Not quite. It's not uncountable unless you're talking about the meat. It is countable when talking about the live animals, but the plural form is simply identical to the singular form. We can say "five fish" and "fish are", but with an uncountable noun, we cannot do this: "five rice" doesn't work, neither does "rice are".
fish (meat) → uncountable
fish (animal) → countable, plural: fish (individual fish), fishes (types of fish)
Fishes is a type of "super plural" that means multiple groups or types of fish. It's like person vs people vs peoples, people is more than one person, and peoples is more than one people.
I don't think it works in Turkish so to the mods, would baliklarlar work or does it sound just as silly as I think it does?
When the Turkish a is pronounced, it sometimes sounds like the a of car, sometimes like that of can , sometimes like that of call. I suppose it's all correct, but it sure gets me confused. (English does the same of course, but then Turkish spelling is said to be consistent.)
In what Turkish word did you hear the 'a' sound from "can"? It should be the sound of "ah", like in "father", naturally when an 'r' comes after this it sounds like "ahr", like in "car". However, in American English the 'a' in can is totally different, unless you mean in British English? https://www.duolingo.com/comment/7702767
Sorry, I can't remember which words I had in mind at the time. But I do notice that Turkish pronunciation (or DL Turkish pronunciation anyway - I have no other sources) sounds very different. The o often sounds as ö for instance. I'm not at all saying it's wrong; it occurs in many languages. But is does surprise and confuse me somewhat. My theory at the moment (no more than that) is that in words without vowel harmony (loans, mostly), speakers still tend to create this harmony.
If you hear a sound like "a" in "can", that is a Turkish "e". It is pronounced like the "a" in "can" before "l", "r", "m" and "n".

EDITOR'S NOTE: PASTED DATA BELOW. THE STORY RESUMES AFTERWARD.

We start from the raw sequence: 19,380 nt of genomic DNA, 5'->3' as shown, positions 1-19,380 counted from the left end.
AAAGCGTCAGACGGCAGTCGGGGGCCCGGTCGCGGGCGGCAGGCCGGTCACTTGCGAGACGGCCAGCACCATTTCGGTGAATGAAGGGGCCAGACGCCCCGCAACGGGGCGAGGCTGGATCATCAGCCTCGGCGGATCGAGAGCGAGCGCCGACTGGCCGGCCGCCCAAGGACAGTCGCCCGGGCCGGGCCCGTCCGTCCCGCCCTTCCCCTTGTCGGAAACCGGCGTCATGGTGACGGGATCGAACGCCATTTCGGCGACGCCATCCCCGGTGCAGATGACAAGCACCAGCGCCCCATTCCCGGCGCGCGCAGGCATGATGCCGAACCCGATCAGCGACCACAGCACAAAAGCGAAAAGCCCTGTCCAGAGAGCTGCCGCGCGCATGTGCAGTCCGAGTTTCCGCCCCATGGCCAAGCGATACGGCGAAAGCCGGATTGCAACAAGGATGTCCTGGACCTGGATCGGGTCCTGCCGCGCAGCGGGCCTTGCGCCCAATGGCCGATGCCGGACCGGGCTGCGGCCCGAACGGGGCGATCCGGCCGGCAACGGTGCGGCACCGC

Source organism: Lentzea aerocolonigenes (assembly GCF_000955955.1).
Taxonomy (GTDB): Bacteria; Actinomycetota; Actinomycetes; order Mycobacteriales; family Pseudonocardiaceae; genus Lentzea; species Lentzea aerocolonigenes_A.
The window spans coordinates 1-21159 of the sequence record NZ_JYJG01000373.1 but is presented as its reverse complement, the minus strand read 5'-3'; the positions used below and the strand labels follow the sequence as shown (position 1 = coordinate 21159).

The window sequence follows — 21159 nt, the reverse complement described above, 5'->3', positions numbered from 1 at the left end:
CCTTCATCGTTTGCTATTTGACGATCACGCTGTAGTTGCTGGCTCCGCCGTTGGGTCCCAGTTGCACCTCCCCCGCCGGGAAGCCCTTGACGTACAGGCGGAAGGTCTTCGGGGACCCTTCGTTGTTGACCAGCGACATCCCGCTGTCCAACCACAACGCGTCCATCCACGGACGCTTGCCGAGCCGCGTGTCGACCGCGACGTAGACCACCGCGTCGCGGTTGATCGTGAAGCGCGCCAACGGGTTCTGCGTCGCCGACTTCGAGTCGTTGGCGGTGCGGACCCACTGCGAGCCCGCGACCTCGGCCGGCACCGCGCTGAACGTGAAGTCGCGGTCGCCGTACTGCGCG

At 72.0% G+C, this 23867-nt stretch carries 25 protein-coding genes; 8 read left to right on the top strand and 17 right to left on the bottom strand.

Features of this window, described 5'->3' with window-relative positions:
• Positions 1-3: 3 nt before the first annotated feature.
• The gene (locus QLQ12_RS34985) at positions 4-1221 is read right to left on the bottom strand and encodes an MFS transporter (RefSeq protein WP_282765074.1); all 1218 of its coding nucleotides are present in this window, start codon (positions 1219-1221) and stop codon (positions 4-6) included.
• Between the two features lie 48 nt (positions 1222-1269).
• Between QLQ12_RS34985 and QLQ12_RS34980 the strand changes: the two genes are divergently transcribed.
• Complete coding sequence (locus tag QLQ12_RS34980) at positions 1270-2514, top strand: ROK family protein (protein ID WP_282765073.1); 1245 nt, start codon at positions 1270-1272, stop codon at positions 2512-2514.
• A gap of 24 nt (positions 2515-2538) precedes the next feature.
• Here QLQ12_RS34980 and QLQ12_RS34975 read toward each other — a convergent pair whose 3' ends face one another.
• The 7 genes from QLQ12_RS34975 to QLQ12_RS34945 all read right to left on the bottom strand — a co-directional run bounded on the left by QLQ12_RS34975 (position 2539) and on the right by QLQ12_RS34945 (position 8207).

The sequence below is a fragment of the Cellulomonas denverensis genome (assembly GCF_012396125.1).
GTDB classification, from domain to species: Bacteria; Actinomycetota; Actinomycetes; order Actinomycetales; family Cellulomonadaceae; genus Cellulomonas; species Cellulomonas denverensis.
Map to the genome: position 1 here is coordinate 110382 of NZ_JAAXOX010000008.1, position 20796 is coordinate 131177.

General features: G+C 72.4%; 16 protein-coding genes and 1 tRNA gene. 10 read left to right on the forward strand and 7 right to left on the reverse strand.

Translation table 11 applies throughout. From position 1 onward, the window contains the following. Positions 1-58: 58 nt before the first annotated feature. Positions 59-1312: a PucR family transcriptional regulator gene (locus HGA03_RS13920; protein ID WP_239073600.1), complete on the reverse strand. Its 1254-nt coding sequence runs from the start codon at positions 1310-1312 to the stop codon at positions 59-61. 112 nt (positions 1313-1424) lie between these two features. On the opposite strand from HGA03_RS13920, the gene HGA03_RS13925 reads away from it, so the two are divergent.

If you hear a sound like the "a" in "call" (unless you mean with a strong American accent, in which case it'd be more or less identical to the "a" in "car"), that would be a Turkish "o". There is not a lot of variation in the pronunciation of Turkish vowels.
I have heard this in real life. The first time I heard it was from a native Turk speaking English. He ended English words with that faint "zh" sound. I thought it was some sort of error. But I hear it from Turks speaking Turkish, too. And like you, Shirley, I cannot reproduce this exact sound!
"Balıklar ve kuşlar" Translation: Fish and birds
how can i know the difference between 1- The fishes and the Birds 2- Fishes and Birds
my purpose is " the" or without "the" in plural
"Balıklar ve kuşlar." - The fish & the birds. - Correct.
"Balık ve kuşlar" - Fish & the birds. - Correct.
"Balık ve kuş" - The fish & the bird. - Correct.
"Balık ve kuş" - Fish & bird. - Correct.
Read this: https://www.duolingo.com/comment/7738412
In English, "fish" is an unusual noun: Both the singular and plural is "fish." It's the same with a few other English words: "sheep" (one sheep, two sheep); "moose" (one moose, a herd of moose). Occasionally, we would say "fishes," but it's very uncommon. You cannot go wrong with using fish: "How many fish did you catch yesterday?" "I was lucky. I caught five big fish."
There is no -ş added. The singular is "kuş."
That being said, "fishes" is rarely correct in English. It is really only used to distinguish different species of fish. (I saw 7 fishes=I saw 7 species of fish). If you just saw individual fish, you would use "fish" as the plural.
Interesting that I can reply to a deactivated user. I don't know if the programmers intentionally included that feature but it obviously has its benefits.
Regardless, I just wanted to add that in English, we can say "fish" or "fishes" as a noun. However, when "fishes" is used, it is referring to a species of fish and with this phrase here -- balıklar ve kuşlar -- I can see it referring to a species. Nevertheless, if this were a heading for a category, you would likely see "Fish and Birds" rather than "Fishes and Birds" (even if what is about to follow includes information on species of fish specifically). As for its use in the plural, here's an example from a fairly reputable publication in the United States -- U.S. News & World Report:
"Those most in jeopardy were the smaller fishes with specialised eating and sheltering habits."
I didn't find the example myself, nor did I source check it, but I have no reason to doubt the example or where it came from. It came from the following website:
I don't know much about the site or who manages it, but the information it provides appears to coincide with what I've been taught about English, so for any of you reverse learners out there, you may want to add it as a reference.
For the record, my answer was "fishes and birds" and it was considered correct.
Yes, the basic rule in English is that the plural of "fish" is "fish". Similarly the plural of "sheep" is "sheep" and the plural of "deer" is "deer". But "fishes" is used when distinguishing different kinds/types/species of fish, as in the citation above. So the preferable translation here is "fish and birds" but "fishes and birds" would be acceptable in some limited contexts. (I am a native English speaker who has taught English grammar for many years.)